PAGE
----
Teaching our youth not to use the term ‘rape’ carelessly….
A recent article by a high school student addressed how teens are inappropriately using the term rape (see Article). According to Mari Cohen, the student who wrote the article for her high school in Ann Arbor, Michigan,
“The word ‘rape’ is generally used by high school students either negatively, to represent mental or physical injury or damage (“Wow, that math test totally raped me”) or positively, to represent beating, winning or acing something (“Oh, yeah, I just raped that math test”) (Cohen, 2012).
When teens use the word rape in one of the above context it is distorting the seriousness of this crime and has the potential to make our efforts to educate youth about rape and sexual assault more challenging. It also distorts what we are trying to teach and promote about the language and behavior of healthy relationships.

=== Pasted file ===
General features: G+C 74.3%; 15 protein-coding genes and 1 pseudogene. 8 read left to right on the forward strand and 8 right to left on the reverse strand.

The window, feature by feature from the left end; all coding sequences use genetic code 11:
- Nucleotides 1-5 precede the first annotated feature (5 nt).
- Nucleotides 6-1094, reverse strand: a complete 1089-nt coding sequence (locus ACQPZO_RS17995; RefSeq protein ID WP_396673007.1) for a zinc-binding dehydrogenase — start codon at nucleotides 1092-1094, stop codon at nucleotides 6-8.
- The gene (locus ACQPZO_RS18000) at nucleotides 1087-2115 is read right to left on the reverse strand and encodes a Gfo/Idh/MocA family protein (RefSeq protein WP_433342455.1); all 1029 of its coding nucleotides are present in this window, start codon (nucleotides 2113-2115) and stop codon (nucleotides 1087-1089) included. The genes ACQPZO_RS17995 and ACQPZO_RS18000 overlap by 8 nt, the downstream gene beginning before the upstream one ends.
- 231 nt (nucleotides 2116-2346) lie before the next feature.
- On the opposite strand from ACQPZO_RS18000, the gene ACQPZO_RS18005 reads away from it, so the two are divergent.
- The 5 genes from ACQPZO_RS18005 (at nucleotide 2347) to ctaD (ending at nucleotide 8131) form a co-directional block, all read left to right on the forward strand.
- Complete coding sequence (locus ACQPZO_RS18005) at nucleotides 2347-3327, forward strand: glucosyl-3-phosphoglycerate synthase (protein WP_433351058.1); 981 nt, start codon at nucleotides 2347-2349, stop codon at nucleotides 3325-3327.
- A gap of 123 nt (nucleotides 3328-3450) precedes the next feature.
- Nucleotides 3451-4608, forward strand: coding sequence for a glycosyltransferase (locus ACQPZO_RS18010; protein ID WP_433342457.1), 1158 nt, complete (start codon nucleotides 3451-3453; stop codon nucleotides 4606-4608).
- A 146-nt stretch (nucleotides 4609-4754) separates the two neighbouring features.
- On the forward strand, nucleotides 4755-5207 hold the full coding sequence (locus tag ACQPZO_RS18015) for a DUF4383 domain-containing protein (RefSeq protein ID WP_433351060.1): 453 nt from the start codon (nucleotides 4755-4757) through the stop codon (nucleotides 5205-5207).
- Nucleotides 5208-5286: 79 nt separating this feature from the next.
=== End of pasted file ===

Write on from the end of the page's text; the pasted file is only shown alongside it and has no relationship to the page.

So what can we do? We can be aware of how language is being used among our teens. We can have a conversation (not a lecture) with our teens about the importance of not distorting the meaning of sex crimes. Perhaps in the language of our youth ask them if someone using the word rape in this manner isn’t acting like a Wanksta (i.e, Wanksta – a person who is trying to be cool but fails). Most importantly we can ask our youth what is their rolein promoting awareness and prevention about rape and sexual assault and the language and meaning of respectful and healthy relationships.